C. Consider whole class instructional activities.
How long does whole class instruction last? How often during a day do you use whole class instruction? By the end of the instruction, are 80% or more of the students successful which would indicate that your core instruction, in this case whole class instruction, is effective? If not, consider including more partner work where students are reading or writing to/ or with a partner. With this structure the teacher can check the understanding of even more students, saving precious moments for all. Students will also be able to spend more time reading and writing if they are not waiting for response time in a large group setting. (Students are reading more during instruction so 5 minutes found = 500 additional words read; each time whole class instruction is used!)
D. Reduce the number of worksheets. Doug Fisher (Gradual Release of Responsibility) calls them “shut-up sheets.” Many worksheets are typically an “assessment” that is completed individually that addresses the question, “Do I know the answer the teacher/publisher wants?” (Honestly, name the last 5 worksheets that you filled out in real life!) If students are reading and writing A LOT, they should have text that invites deep discussion and even argumentation with the author or characters. Students should have learned some content from the text which would be the ultimate goal from the Common Core English Language Arts Anchor Standards. (Continue for other accountability measures) ( 1 worksheet = 10 found minutes = 1000 additional words read x the number of worksheets across the day)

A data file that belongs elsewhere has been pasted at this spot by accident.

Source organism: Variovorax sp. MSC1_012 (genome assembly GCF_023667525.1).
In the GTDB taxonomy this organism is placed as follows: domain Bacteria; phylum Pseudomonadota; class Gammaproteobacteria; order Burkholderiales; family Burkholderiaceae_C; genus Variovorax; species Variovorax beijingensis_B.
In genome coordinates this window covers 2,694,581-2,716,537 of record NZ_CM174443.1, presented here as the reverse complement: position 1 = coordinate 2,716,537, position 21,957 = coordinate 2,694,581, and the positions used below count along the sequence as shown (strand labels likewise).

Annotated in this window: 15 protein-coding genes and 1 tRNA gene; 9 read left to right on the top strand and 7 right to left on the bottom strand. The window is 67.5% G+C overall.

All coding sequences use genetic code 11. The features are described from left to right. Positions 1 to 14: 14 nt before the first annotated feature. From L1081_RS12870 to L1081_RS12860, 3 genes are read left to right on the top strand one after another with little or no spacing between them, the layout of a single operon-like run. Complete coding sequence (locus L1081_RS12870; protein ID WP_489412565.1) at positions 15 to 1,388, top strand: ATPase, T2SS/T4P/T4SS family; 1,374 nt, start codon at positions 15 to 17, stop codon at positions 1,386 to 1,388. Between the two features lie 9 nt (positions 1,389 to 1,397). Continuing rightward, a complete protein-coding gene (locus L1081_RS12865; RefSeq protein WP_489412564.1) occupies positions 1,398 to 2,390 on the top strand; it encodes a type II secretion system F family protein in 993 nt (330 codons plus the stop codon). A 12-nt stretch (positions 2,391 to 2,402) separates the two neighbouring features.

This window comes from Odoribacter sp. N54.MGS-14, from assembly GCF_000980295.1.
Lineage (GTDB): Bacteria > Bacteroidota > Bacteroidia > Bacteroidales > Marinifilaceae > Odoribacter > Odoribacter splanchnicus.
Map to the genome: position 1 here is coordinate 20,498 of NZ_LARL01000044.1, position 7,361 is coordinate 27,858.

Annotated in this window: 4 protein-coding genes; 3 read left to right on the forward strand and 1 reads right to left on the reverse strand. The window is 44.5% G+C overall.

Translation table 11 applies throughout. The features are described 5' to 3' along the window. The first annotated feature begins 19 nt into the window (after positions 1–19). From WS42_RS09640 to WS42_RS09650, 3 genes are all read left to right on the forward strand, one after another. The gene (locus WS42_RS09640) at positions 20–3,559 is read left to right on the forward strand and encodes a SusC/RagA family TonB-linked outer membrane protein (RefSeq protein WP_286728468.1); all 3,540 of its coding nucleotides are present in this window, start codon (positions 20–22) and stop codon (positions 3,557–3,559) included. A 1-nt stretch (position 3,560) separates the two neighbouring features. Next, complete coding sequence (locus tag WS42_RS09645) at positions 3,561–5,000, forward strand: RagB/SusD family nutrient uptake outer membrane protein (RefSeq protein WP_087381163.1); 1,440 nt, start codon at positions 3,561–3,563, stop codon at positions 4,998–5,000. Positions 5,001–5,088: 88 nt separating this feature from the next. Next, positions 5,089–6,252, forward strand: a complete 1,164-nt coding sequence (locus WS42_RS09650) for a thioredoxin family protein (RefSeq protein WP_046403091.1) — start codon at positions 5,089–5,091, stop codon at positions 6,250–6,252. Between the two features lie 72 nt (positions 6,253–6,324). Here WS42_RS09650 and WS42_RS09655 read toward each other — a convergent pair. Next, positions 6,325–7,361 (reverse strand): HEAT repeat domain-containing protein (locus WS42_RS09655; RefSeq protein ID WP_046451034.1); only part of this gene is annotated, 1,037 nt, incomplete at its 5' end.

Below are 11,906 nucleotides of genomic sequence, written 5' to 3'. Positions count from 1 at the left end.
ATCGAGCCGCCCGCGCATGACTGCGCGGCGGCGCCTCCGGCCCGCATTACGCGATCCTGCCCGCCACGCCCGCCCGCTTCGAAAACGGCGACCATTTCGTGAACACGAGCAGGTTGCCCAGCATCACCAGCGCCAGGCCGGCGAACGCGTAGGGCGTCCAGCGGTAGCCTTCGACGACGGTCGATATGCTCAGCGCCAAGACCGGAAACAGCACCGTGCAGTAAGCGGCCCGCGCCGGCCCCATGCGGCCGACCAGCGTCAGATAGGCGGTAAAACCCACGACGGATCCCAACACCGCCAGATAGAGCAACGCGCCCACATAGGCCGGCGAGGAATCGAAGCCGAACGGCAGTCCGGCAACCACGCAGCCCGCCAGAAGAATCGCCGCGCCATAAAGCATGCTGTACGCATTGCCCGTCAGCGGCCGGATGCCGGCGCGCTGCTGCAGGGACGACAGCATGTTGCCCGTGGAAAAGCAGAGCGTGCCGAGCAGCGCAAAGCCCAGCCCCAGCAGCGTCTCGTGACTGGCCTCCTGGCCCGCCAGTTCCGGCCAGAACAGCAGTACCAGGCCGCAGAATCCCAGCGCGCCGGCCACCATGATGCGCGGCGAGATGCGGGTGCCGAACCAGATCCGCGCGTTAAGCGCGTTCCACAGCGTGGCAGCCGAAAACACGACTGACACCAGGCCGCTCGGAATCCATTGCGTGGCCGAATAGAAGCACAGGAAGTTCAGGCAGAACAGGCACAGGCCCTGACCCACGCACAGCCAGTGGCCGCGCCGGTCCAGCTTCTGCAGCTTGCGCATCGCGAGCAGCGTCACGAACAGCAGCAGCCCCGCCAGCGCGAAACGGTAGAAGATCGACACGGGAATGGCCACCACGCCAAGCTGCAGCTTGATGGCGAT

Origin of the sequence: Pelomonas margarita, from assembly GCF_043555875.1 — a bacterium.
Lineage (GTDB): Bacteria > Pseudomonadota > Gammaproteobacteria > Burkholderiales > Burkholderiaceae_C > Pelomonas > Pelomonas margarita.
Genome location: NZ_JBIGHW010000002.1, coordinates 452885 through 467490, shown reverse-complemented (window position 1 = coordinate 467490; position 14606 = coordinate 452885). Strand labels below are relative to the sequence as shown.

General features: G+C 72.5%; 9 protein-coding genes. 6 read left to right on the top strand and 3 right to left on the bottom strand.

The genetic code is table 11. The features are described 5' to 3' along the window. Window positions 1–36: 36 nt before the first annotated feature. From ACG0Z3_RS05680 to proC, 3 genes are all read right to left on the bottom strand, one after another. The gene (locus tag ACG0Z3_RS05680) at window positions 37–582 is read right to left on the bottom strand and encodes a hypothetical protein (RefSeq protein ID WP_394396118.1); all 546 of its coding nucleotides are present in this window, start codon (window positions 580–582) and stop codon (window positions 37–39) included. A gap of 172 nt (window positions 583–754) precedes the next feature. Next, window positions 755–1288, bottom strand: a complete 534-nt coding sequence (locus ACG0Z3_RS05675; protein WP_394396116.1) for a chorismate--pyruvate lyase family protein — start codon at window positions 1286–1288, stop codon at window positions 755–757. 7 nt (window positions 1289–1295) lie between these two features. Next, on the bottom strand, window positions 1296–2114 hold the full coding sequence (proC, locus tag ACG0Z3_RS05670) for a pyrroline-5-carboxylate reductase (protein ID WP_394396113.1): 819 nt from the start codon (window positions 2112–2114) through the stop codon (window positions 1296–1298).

E. Stop round robin and popcorn reading immediately. Most students do not follow along. We know that because students tell us that it is wasted time while they count out their parts. (Besides, it was not effective for us when we were in school either.) Do not slow down the whole class to go at the pace of the slowest. Round robin/popcorn reading is not an example of hearing good models of reading either. For many students it is a very frustrating, cold read. Instead, add in more partner work. Read to someone / partner reading is a better structure that will maximize learning for both students working together, especially when the listener has to summarize the events before he or she begins reading! Small individual accountability routines could include “pair-share” or “numbered heads together.” (20 minutes found / 2 readers = 10 minutes each student= 1000 additional words read)
F. General classroom management – Consider when all students are waiting in the hall in a line to go to the restroom, get a drink, etc. If you have 25 students and this takes 5 minutes, that is a total of 125 minutes of student time gone. What would be a better structure? Don’t forget to ask your students for input! Involving them in decisions fosters independence. Other considerations might include responding to some of these questions: Do students have to wait to ask the teacher for specific tasks like sharpening a pencil or going to the library to get a resource. (Accountability – physical “passes” that are taken with them as the student completes the out of classroom task) How can these tasks be handled efficiently and maximize both teacher and student time and energy? Consider the “flow” of classroom tasks and activities. Is there a workshop model in place that allows students to move seamlessly from task to task? (10 minutes found across day = 1000 additional words read)
Pick one and get started. Removing inefficient time barriers to reading is a critical task that teachers can undertake immediately that will result in increased time for reading for ALL students!
Where will you start?